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英才

English translation: Ying Tsoi (a person's name) / genius (literary sense)

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GLOSSARY ENTRY (DERIVED FROM QUESTION BELOW)
Chinese term or phrase:英才
English translation:Ying Tsoi (a person's name) / genius (literary sense)
Entered by: R. A. Stegemann
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09:45 Dec 25, 2003
Chinese to English translations [Non-PRO]
/ 言語
Chinese term or phrase: 英才
那個名人的名字是英才,他寫的東西很有名,他說的話是名言

I want to translate the above phrase as: "The name of that famous person is Ying Tsoi. His works are well known, and his sayings are famous".

Unfortunately, I am confused about the first part of this sentence -- namely, 那個名人的名字是英才. It appears that it contains unnecessary redundancy -- in particular 名人 and 名字. Unless the person is working under a pen name, usually both the person and his original name are known together. One does not have to repeat the word famous.

Also, I am concerned about the word 英才; can this refer to anyone who is considered a genius, or does it refer to someone in particular. If it is the latter, how does one write it in Latin script?
R. A. Stegemann
Saudi Arabia
Local time: 10:06
英才
Explanation:
名人 = famous person
名字 = name

Famous people need to have a name too, eh?? :) 名人 and 名字 are seperate entities here. Whether this person is writing under a pen name or an orginal name does not not have anything to do with whether he is famous. Therefore, I think there is no redundancy here.

英才 = genius
You're right! It is possible that this 英才 is not the name of a person. In literature, one plays with language and you say 他的名字是魔鬼 (He's evil), 你的名字是太阳 (You are my sunshine). But we can't be sure whether it is used as the NAME of this 名人 or simply as a description for him. You might like to grasp a feel of the author's writing style and judge from there.

Merry X'mas!! :)
Selected response from:

Denyce Seow
Singapore
Local time: 09:06
Grading comment
Thank you for the Christmas wish, and your thoughtful commentary with regard to 英才. As others have pointed out, these sentences are taken from a grammar text, and are thus awkward to translate. Thus, for the moment I will assume that it is merely the name of a person.
4 KudoZ points were awarded for this answer

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Summary of answers provided
5 +3英才
Denyce Seow


  

Answers


2 hrs   confidence: Answerer confidence 5/5 peer agreement (net): +3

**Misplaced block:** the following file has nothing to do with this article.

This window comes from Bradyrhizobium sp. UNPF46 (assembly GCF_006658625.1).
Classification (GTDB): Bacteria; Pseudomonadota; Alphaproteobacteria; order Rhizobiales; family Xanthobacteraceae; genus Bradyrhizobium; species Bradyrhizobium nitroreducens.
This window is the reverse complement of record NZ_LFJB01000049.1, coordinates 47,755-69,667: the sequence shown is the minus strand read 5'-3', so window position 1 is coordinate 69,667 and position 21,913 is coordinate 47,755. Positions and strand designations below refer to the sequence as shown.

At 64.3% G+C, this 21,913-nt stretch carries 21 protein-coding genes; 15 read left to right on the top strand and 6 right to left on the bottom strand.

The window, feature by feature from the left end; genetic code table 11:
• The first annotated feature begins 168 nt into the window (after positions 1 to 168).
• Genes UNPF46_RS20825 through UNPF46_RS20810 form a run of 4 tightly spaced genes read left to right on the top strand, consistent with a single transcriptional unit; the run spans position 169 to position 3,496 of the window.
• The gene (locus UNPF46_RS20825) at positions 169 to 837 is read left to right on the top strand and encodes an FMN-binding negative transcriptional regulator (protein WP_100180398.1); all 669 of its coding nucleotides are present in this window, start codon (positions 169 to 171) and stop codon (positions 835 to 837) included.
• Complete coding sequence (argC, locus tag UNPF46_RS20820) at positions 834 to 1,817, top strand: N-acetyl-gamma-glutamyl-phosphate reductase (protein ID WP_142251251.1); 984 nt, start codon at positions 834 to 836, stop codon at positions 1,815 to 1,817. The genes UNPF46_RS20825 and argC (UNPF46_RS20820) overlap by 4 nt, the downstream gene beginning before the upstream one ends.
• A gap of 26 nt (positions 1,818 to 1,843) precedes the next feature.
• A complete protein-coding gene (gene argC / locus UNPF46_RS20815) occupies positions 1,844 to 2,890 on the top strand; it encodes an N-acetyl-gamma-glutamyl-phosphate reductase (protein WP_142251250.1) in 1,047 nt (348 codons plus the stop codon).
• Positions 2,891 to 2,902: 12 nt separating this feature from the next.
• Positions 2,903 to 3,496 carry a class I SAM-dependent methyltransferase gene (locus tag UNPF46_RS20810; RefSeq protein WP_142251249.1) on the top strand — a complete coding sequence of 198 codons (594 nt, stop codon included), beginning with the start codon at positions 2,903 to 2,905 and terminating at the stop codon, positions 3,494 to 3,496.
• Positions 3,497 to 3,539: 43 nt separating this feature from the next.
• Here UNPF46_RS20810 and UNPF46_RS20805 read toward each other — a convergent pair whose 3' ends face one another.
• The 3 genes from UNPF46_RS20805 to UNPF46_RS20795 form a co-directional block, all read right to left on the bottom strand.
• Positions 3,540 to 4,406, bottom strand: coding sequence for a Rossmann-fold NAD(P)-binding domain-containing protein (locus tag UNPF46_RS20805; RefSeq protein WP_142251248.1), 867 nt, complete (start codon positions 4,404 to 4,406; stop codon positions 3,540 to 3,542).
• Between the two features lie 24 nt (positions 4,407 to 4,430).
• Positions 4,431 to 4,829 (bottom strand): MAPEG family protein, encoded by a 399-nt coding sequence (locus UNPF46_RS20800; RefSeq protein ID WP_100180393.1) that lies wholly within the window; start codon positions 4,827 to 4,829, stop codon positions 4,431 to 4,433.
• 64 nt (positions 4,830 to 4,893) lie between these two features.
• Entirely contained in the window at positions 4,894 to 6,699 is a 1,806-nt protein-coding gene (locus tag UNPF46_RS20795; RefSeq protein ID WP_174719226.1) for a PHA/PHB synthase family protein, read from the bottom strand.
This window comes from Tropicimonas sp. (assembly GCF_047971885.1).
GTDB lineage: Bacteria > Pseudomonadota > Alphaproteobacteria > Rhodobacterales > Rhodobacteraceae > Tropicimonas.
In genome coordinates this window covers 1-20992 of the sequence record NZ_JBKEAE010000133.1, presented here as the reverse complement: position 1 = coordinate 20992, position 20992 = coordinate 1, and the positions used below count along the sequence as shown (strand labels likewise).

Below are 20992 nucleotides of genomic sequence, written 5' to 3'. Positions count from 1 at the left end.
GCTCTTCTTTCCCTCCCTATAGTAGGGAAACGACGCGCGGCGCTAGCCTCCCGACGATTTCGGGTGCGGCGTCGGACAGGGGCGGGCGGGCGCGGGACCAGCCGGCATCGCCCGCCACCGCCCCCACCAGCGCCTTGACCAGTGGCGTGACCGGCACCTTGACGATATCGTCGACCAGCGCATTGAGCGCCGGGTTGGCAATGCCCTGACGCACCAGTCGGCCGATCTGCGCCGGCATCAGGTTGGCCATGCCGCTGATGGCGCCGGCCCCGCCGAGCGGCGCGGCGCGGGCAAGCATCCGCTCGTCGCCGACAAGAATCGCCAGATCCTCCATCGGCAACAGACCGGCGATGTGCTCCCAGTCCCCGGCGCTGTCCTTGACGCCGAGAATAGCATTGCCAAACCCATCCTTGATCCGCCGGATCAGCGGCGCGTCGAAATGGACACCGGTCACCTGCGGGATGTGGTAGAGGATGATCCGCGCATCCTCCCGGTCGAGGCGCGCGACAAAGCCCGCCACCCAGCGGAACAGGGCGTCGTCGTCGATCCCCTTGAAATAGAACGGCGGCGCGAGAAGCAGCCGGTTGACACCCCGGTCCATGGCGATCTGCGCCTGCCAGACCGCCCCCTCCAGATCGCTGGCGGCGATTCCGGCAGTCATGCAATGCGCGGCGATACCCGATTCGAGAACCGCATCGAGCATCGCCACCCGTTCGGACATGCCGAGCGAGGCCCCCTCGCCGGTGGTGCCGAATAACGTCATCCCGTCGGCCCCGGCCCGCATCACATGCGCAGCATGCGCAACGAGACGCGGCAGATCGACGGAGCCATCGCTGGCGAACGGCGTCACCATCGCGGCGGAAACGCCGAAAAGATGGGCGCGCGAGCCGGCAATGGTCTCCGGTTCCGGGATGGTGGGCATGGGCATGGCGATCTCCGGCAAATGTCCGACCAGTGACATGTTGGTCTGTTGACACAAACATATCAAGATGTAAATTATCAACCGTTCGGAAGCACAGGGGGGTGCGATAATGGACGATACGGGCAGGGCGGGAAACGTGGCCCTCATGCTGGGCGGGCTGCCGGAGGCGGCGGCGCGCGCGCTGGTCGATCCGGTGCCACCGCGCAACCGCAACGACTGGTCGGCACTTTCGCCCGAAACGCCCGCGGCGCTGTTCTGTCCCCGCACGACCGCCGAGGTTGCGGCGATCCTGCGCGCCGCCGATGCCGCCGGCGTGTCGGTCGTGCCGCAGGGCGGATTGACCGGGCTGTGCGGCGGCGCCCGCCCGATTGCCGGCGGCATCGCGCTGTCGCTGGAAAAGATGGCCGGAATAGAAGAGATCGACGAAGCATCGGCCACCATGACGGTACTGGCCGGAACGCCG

英才


Explanation:
名人 = famous person
名字 = name

Famous people need to have a name too, eh?? :) 名人 and 名字 are seperate entities here. Whether this person is writing under a pen name or an orginal name does not not have anything to do with whether he is famous. Therefore, I think there is no redundancy here.

英才 = genius
You're right! It is possible that this 英才 is not the name of a person. In literature, one plays with language and you say 他的名字是魔鬼 (He's evil), 你的名字是太阳 (You are my sunshine). But we can't be sure whether it is used as the NAME of this 名人 or simply as a description for him. You might like to grasp a feel of the author's writing style and judge from there.

Merry X'mas!! :)


Denyce Seow
Singapore
Local time: 09:06
Native speaker of: Native in EnglishEnglish
PRO pts in pair: 1380
Grading comment
Thank you for the Christmas wish, and your thoughtful commentary with regard to 英才. As others have pointed out, these sentences are taken from a grammar text, and are thus awkward to translate. Thus, for the moment I will assume that it is merely the name of a person.

Peer comments on this answer (and responses from the answerer)
agree  English Chinese Medical Translator - Jimmy Deng
8 hrs

agree  Scott Webber: Do a Google search: if 'yingcai' doesn't turn up as a famous literatus, you'd probably be better to translate 'yingcai' as 'genius'.
8 hrs

agree  chica nueva: Some of these translations look like student practice exercises from a textbook. They seem rather artificial and stilted, in my view. Not necessarily a good guide to authentic spoken language (and a little difficult to translate meaningfully)
10 hrs
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